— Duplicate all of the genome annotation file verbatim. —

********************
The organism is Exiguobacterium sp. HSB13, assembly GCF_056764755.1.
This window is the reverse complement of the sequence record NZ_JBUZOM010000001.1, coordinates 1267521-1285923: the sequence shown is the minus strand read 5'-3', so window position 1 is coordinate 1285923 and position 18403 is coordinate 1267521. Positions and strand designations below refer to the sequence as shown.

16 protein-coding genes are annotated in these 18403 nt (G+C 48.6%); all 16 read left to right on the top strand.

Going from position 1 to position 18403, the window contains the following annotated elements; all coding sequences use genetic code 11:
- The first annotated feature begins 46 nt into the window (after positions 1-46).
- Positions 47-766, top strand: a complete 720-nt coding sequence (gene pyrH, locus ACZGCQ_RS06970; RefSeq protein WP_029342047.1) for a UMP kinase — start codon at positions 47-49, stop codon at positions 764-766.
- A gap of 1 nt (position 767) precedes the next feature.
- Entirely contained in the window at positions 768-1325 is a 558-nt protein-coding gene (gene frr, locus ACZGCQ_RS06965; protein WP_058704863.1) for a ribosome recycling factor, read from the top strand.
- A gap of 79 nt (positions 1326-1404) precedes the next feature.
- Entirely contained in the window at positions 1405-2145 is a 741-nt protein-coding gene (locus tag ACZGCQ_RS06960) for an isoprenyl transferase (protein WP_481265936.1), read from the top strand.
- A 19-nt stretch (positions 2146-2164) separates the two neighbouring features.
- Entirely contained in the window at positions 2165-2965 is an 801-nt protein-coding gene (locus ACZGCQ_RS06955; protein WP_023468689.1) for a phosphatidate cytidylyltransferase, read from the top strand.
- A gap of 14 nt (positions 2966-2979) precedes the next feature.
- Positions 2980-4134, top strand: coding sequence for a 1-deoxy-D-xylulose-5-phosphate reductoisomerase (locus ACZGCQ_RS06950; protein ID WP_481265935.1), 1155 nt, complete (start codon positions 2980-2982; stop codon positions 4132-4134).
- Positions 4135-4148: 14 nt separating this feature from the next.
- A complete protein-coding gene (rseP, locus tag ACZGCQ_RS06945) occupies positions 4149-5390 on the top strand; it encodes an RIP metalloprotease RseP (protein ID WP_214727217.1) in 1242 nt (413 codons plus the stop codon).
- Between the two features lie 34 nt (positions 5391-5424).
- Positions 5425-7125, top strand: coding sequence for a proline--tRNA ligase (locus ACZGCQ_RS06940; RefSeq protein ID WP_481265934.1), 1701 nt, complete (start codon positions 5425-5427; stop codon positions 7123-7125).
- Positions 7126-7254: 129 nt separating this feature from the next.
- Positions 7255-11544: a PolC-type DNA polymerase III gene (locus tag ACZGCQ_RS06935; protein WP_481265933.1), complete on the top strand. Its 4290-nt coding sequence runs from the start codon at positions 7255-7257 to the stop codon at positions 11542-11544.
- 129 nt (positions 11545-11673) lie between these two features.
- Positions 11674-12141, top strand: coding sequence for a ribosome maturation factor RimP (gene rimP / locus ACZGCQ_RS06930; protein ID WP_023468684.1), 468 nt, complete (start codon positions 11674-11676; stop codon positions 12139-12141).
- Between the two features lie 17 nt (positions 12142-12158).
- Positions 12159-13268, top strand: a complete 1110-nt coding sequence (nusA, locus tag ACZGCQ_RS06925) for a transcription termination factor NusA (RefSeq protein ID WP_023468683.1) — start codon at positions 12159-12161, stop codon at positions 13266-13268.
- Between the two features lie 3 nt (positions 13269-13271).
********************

The organism is Exiguobacterium sp. HSB13, assembly GCF_056764755.1.
This window is the reverse complement of the sequence record NZ_JBUZOM010000001.1, coordinates 1267521-1285923: the sequence shown is the minus strand read 5'-3', so window position 1 is coordinate 1285923 and position 18403 is coordinate 1267521. Positions and strand designations below refer to the sequence as shown.

16 protein-coding genes are annotated in these 18403 nt (G+C 48.6%); all 16 read left to right on the top strand.

Going from position 1 to position 18403, the window contains the following annotated elements; all coding sequences use genetic code 11:
- The first annotated feature begins 46 nt into the window (after positions 1-46).
- Positions 47-766, top strand: a complete 720-nt coding sequence (gene pyrH, locus ACZGCQ_RS06970; RefSeq protein WP_029342047.1) for a UMP kinase — start codon at positions 47-49, stop codon at positions 764-766.
- A gap of 1 nt (position 767) precedes the next feature.
- Entirely contained in the window at positions 768-1325 is a 558-nt protein-coding gene (gene frr, locus ACZGCQ_RS06965; protein WP_058704863.1) for a ribosome recycling factor, read from the top strand.
- A gap of 79 nt (positions 1326-1404) precedes the next feature.
- Entirely contained in the window at positions 1405-2145 is a 741-nt protein-coding gene (locus tag ACZGCQ_RS06960) for an isoprenyl transferase (protein WP_481265936.1), read from the top strand.
- A 19-nt stretch (positions 2146-2164) separates the two neighbouring features.
- Entirely contained in the window at positions 2165-2965 is an 801-nt protein-coding gene (locus ACZGCQ_RS06955; protein WP_023468689.1) for a phosphatidate cytidylyltransferase, read from the top strand.
- A gap of 14 nt (positions 2966-2979) precedes the next feature.
- Positions 2980-4134, top strand: coding sequence for a 1-deoxy-D-xylulose-5-phosphate reductoisomerase (locus ACZGCQ_RS06950; protein ID WP_481265935.1), 1155 nt, complete (start codon positions 2980-2982; stop codon positions 4132-4134).
- Positions 4135-4148: 14 nt separating this feature from the next.
- A complete protein-coding gene (rseP, locus tag ACZGCQ_RS06945) occupies positions 4149-5390 on the top strand; it encodes an RIP metalloprotease RseP (protein ID WP_214727217.1) in 1242 nt (413 codons plus the stop codon).
- Between the two features lie 34 nt (positions 5391-5424).
- Positions 5425-7125, top strand: coding sequence for a proline--tRNA ligase (locus ACZGCQ_RS06940; RefSeq protein ID WP_481265934.1), 1701 nt, complete (start codon positions 5425-5427; stop codon positions 7123-7125).
- Positions 7126-7254: 129 nt separating this feature from the next.
- Positions 7255-11544: a PolC-type DNA polymerase III gene (locus tag ACZGCQ_RS06935; protein WP_481265933.1), complete on the top strand. Its 4290-nt coding sequence runs from the start codon at positions 7255-7257 to the stop codon at positions 11542-11544.
- 129 nt (positions 11545-11673) lie between these two features.
- Positions 11674-12141, top strand: coding sequence for a ribosome maturation factor RimP (gene rimP / locus ACZGCQ_RS06930; protein ID WP_023468684.1), 468 nt, complete (start codon positions 11674-11676; stop codon positions 12139-12141).
- Between the two features lie 17 nt (positions 12142-12158).
- Positions 12159-13268, top strand: a complete 1110-nt coding sequence (nusA, locus tag ACZGCQ_RS06925) for a transcription termination factor NusA (RefSeq protein ID WP_023468683.1) — start codon at positions 12159-12161, stop codon at positions 13266-13268.
- Between the two features lie 3 nt (positions 13269-13271).